Bruce Deitrick Price’s new book is Saving K-12 — What happened to our public schools? How do we fix them?
Price deconstructs educational methods on Improve-Education.org.
Hey, Cleveland! Why do you hate your children?
Written by: Bruce Deitrick Price
March 30, 2021
Part Two: How literacy was slowly undermined.
Everyone studying American K-12 for any amount of time is probably going to run into an awkward moment of doubt and distress when they realize that our schools seem to be crippled by intellectual dishonesty. The people in charge have deliberately selected inferior theories and methods. Failure is locked in. If you look at each of the major theories you will see this for yourself. Finally, there is a strong case for the view that the Progressives running the schools figured out that their ideological goals are best served by keeping the public ignorant and simpleminded.
I urge everyone to reflect on this strange morass. When we talk about Progressivism, Communism, Socialism, Totalitarianism and the reality presented in the novel 1984, we’re dealing with a somewhat distant landscape. But when you imagine professors sitting at a table and concocting instructional material intended to fail, then you know you are looking into the eye of the monster.
For me nothing confirms the presence of far-left ideologues in our society more than the failing schools and in particular the illiteracy crisis. Saying that Cleveland is 67% functionally illiterate means that after 12 years in school, young people cannot sit down with a good book and read it with efficiency and pleasure. The giveaway signal for the victims of our schools is teenage boys who complain, “I hate reading. I don’t like books.” What they mean is they are as illiterate as door knobs but don’t know what went wrong or how to explain it.
Probably the most revealing event in American education occurred in 1928. That’s when Dr. Samuel Orton, a neurologist working with a Rockefeller grant, concluded that Whole Word (often called sight-words) did not work. He got the grant because his sponsors assumed he would endorse Sight-words. Instead, he trashed this method, adding that it would damage children’s minds for a lifetime.But our Education Establishment, convinced by the stock market crash of ’29 that Karl Marx was right after all, moved aggressively to expel phonics from all American schools. This expulsion has been quietly but ruthlessly sustained to this day. Point is, all the top people in the field of education always knew, thanks to Dr. Orton, that they were selling snake oil.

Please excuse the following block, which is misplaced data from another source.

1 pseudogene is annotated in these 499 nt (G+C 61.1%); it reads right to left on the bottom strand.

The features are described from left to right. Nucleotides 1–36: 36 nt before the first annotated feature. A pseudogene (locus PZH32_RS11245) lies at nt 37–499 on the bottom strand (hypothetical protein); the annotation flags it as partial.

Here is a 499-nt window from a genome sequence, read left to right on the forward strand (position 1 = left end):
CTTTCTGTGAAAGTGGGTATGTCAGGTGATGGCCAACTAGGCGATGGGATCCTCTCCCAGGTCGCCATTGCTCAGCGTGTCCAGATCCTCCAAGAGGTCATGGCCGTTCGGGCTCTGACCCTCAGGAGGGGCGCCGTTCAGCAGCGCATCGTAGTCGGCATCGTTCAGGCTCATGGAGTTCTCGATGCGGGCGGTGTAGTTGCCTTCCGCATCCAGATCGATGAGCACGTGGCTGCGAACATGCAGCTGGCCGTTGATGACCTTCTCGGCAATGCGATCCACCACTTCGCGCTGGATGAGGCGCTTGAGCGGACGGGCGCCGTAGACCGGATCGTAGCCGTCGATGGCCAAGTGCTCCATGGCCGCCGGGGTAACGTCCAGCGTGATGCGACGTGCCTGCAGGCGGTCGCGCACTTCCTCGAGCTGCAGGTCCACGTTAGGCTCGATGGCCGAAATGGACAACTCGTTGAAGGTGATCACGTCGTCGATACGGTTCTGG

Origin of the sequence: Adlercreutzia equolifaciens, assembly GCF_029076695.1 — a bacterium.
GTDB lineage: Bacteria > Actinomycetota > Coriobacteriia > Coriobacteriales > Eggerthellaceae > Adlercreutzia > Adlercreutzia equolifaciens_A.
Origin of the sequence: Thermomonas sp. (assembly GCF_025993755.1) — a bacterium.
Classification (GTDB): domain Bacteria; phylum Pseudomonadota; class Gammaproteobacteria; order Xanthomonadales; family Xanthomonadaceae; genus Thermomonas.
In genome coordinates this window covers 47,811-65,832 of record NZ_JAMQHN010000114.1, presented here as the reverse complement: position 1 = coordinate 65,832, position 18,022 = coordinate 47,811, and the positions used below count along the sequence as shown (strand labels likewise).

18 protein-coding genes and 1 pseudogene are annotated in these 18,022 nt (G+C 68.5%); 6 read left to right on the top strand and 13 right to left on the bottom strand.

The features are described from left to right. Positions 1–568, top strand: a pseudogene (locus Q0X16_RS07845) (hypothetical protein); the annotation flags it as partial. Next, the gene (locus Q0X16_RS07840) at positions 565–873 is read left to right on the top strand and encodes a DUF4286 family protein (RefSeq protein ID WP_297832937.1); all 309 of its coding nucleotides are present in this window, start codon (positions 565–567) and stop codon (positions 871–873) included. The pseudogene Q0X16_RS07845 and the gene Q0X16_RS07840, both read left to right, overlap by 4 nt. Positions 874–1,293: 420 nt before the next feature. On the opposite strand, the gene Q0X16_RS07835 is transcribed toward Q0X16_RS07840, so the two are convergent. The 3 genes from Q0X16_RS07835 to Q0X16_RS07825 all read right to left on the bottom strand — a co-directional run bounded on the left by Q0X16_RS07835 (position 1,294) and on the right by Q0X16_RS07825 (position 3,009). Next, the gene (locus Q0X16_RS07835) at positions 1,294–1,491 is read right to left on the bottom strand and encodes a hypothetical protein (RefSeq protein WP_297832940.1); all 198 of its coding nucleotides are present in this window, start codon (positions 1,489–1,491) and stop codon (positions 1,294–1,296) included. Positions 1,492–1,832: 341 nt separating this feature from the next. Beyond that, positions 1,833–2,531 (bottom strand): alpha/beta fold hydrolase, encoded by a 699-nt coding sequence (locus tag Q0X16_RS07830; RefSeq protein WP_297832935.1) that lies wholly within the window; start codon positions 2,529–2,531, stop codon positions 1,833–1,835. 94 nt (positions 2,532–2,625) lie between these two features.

The easiest way for most people to experience what has been called “The biggest crime in American history” is to understand Rudolf Flesch’s famous book published in 1955, Why Johnny Can’t Read. (Chapter One, 22 pages, is all you really need to read.) He was describing what happens when you use Sight-words. Everything was explained 65 years ago and the “experts” knew from the research up to that point, and since, that phonics is essential. But our Education Establishment, already corrupted, managed to mislead school districts into not using phonics. However, if Cleveland wants real readers, parents need to settle on a phonics textbook, the simpler, cheaper and shorter the better. Don Potter, a phonics guru, recommends two proven methods: Hazel Loring’s Blend Phonics, which you can get free on Internet, and Alpha Phonics by Samuel Blumenfeld, which can be obtained cheaply.
Remember that phonics is not a set of rules so much as an idea. When first introduced 5000 years ago it was one of the most unexpected breakthroughs in human history. Symbols on the page stand for sounds, not objects. It turns out that almost all languages need only 25 to 30 letters to represent all the words in that language. This is a remarkable truth.
Now the question becomes ever more pressing. Why don’t our literacy experts figure out the best way to teach reading? Most parents would be amazed to find that research going back a hundred years favors phonics over non-phonics. Why doesn’t Cleveland follow the science?
Siegfried Engelmann, one of our few real educators remarked, “Fundamentally, our education professors believe in magic.” Many years ago, I read in Time that children did not need to be taught grammar, spelling, and so forth. They would absorb it from the air. Magically. You see this fatuous argument used throughout K-12